Day 7. Wednesday
The small amount of snow that had fallen was still on the ground, but the road was clear and not hardly muddy. However we had parked the bike slightly onto a grassy area and when we got up in the morning, the bike stand had sunk allowing the bike to lean at a dangerous angle. I had forgotten to put the thick green plastic disk under the stand's foot. Shame on me, because it was a disk Andrea Goodman had given us way back in 1998. After breakfast and breaking camp, we had no trouble at all leaving the park. Just before leaving, a couple of people stopped by to chat and told us that there are a few franchise motels close by. Apparently we passed a Best Western motel coming to the park, but we don't recall seeing it.
We left the park turning right (sort of west) and continued on Transcontinental #1. We topped off the tank at Revelstoke and obtained information about Mount Revelstoke National Park. We learned it is open year around, but offered no camping. However there are several private campgrounds at the town of Revelstoke. The station manager told us that there are several nice roads to take you to the peak of the mountain which is, 1938 m (6358ft.) high. Time wouldn't allow us this venture, so we continued on west or is it now again North? It's worth mentioning that Revelstoke is a sizable town with franchise motels. The town wouldn't seem to be lacking for anything you might need.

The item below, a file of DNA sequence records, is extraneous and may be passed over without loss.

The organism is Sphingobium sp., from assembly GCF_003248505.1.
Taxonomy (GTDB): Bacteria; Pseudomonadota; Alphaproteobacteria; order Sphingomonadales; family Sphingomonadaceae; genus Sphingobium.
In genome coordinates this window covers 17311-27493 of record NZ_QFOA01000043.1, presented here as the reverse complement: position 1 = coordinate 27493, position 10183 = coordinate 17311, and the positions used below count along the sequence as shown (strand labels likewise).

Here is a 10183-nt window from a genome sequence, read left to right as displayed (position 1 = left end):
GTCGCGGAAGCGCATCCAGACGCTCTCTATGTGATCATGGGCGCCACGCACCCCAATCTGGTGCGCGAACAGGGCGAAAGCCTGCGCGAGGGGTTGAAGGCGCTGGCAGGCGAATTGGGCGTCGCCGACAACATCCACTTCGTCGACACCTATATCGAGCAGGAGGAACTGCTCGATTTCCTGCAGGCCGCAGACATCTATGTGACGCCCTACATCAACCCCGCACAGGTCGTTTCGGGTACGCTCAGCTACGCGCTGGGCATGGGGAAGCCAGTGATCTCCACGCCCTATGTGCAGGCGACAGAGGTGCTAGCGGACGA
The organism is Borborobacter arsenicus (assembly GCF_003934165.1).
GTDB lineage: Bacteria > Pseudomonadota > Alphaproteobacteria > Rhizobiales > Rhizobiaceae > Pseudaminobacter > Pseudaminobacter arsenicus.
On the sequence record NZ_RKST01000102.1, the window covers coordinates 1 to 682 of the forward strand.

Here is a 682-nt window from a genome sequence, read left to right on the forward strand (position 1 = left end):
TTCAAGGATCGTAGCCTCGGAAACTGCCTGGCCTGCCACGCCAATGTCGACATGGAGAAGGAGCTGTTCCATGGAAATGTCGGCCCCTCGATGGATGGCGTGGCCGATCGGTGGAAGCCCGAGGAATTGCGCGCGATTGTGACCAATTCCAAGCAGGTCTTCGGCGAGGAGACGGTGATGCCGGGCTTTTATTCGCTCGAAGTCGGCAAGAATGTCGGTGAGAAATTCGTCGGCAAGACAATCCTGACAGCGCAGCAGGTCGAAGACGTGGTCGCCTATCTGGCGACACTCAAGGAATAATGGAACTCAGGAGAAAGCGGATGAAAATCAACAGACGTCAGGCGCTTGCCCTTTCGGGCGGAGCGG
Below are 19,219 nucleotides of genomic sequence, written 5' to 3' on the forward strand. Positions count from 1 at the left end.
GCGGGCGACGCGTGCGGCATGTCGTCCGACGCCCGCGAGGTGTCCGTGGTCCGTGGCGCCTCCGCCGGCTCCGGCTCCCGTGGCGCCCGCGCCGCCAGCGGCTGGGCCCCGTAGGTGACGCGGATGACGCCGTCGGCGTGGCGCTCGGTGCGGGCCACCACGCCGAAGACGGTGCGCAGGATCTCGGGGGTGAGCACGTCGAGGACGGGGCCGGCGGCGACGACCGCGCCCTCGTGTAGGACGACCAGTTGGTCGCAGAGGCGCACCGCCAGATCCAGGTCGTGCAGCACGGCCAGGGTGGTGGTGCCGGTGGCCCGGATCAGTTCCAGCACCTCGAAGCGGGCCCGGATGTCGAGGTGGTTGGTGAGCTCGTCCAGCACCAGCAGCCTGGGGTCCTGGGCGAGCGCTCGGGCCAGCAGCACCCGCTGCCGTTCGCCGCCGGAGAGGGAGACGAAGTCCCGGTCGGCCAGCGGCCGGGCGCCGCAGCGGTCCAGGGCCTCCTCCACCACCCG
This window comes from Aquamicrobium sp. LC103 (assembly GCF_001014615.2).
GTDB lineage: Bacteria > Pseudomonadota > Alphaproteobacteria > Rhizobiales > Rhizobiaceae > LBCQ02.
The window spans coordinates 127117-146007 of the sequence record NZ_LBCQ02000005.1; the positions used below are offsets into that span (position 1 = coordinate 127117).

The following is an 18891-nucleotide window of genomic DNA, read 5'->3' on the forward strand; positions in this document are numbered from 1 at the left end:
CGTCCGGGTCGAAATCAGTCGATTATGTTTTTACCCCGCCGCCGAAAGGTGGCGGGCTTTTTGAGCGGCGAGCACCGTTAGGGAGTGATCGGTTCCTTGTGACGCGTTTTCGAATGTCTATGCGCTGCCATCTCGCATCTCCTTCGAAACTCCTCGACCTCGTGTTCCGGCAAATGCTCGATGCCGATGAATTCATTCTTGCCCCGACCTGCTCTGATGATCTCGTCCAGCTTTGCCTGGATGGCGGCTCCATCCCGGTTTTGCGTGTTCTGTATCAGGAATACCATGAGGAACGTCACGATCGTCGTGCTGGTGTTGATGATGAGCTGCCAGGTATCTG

After traveling west and north for about two hours through beautiful scenery, we passed through the mid size town of Salmon Arm. Although we did not stop, we saw several franchise motels at this town. We continued riding west and then north to the large city of Kamloops. We saw that this city has countless franchise motels, private camp grounds in addition to Lac le Jeune Provincial Park, which is located about 20 minutes to the SW of town. We were told that camping is primitive only, with no flush toilets, showers or electricity. We again topped off the gas tank and rode on. At Kamloops we turned north on PV #5, to the small town of Clearwater and the entrance to the North Thompson River Provincial Park.